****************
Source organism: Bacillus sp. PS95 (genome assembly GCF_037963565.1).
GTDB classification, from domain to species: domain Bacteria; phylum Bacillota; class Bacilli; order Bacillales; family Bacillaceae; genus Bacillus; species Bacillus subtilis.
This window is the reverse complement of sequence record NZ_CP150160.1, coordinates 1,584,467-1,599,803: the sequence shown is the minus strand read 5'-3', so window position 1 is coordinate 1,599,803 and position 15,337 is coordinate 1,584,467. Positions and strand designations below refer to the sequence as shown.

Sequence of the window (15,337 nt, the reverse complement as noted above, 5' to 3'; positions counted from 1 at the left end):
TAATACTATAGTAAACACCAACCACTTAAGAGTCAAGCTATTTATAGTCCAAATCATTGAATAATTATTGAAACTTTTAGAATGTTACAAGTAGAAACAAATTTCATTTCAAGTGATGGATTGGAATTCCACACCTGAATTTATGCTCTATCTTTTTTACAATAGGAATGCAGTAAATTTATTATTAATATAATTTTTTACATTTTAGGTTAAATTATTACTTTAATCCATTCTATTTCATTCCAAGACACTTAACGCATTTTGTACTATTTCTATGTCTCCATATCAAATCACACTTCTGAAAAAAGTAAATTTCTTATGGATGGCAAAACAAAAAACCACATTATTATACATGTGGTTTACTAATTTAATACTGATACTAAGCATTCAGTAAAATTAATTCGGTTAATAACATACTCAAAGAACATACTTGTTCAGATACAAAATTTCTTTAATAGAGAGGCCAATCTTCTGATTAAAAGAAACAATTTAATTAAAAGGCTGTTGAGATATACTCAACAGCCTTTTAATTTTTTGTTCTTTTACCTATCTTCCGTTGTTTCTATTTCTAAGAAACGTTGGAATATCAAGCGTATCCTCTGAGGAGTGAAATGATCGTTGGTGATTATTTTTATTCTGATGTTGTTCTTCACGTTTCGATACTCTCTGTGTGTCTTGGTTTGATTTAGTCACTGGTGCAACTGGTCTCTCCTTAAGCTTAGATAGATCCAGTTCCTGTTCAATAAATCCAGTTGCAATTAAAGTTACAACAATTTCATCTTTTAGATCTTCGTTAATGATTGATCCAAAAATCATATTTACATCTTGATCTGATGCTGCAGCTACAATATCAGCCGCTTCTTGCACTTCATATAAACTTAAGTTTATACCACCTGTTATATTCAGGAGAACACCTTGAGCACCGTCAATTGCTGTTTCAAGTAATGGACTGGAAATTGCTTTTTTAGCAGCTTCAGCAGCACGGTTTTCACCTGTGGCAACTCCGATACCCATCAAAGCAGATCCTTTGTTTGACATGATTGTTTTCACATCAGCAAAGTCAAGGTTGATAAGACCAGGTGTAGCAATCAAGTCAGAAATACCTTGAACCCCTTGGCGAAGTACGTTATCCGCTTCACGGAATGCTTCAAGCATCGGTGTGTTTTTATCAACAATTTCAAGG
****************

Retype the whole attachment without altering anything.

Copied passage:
Source organism: Bacillus sp. PS95 (genome assembly GCF_037963565.1).
GTDB classification, from domain to species: domain Bacteria; phylum Bacillota; class Bacilli; order Bacillales; family Bacillaceae; genus Bacillus; species Bacillus subtilis.
This window is the reverse complement of sequence record NZ_CP150160.1, coordinates 1,584,467-1,599,803: the sequence shown is the minus strand read 5'-3', so window position 1 is coordinate 1,599,803 and position 15,337 is coordinate 1,584,467. Positions and strand designations below refer to the sequence as shown.

Sequence of the window (15,337 nt, the reverse complement as noted above, 5' to 3'; positions counted from 1 at the left end):
TAATACTATAGTAAACACCAACCACTTAAGAGTCAAGCTATTTATAGTCCAAATCATTGAATAATTATTGAAACTTTTAGAATGTTACAAGTAGAAACAAATTTCATTTCAAGTGATGGATTGGAATTCCACACCTGAATTTATGCTCTATCTTTTTTACAATAGGAATGCAGTAAATTTATTATTAATATAATTTTTTACATTTTAGGTTAAATTATTACTTTAATCCATTCTATTTCATTCCAAGACACTTAACGCATTTTGTACTATTTCTATGTCTCCATATCAAATCACACTTCTGAAAAAAGTAAATTTCTTATGGATGGCAAAACAAAAAACCACATTATTATACATGTGGTTTACTAATTTAATACTGATACTAAGCATTCAGTAAAATTAATTCGGTTAATAACATACTCAAAGAACATACTTGTTCAGATACAAAATTTCTTTAATAGAGAGGCCAATCTTCTGATTAAAAGAAACAATTTAATTAAAAGGCTGTTGAGATATACTCAACAGCCTTTTAATTTTTTGTTCTTTTACCTATCTTCCGTTGTTTCTATTTCTAAGAAACGTTGGAATATCAAGCGTATCCTCTGAGGAGTGAAATGATCGTTGGTGATTATTTTTATTCTGATGTTGTTCTTCACGTTTCGATACTCTCTGTGTGTCTTGGTTTGATTTAGTCACTGGTGCAACTGGTCTCTCCTTAAGCTTAGATAGATCCAGTTCCTGTTCAATAAATCCAGTTGCAATTAAAGTTACAACAATTTCATCTTTTAGATCTTCGTTAATGATTGATCCAAAAATCATATTTACATCTTGATCTGATGCTGCAGCTACAATATCAGCCGCTTCTTGCACTTCATATAAACTTAAGTTTATACCACCTGTTATATTCAGGAGAACACCTTGAGCACCGTCAATTGCTGTTTCAAGTAATGGACTGGAAATTGCTTTTTTAGCAGCTTCAGCAGCACGGTTTTCACCTGTGGCAACTCCGATACCCATCAAAGCAGATCCTTTGTTTGACATGATTGTTTTCACATCAGCAAAGTCAAGGTTGATAAGACCAGGTGTAGCAATCAAGTCAGAAATACCTTGAACCCCTTGGCGAAGTACGTTATCCGCTTCACGGAATGCTTCAAGCATCGGTGTGTTTTTATCAACAATTTCAAGG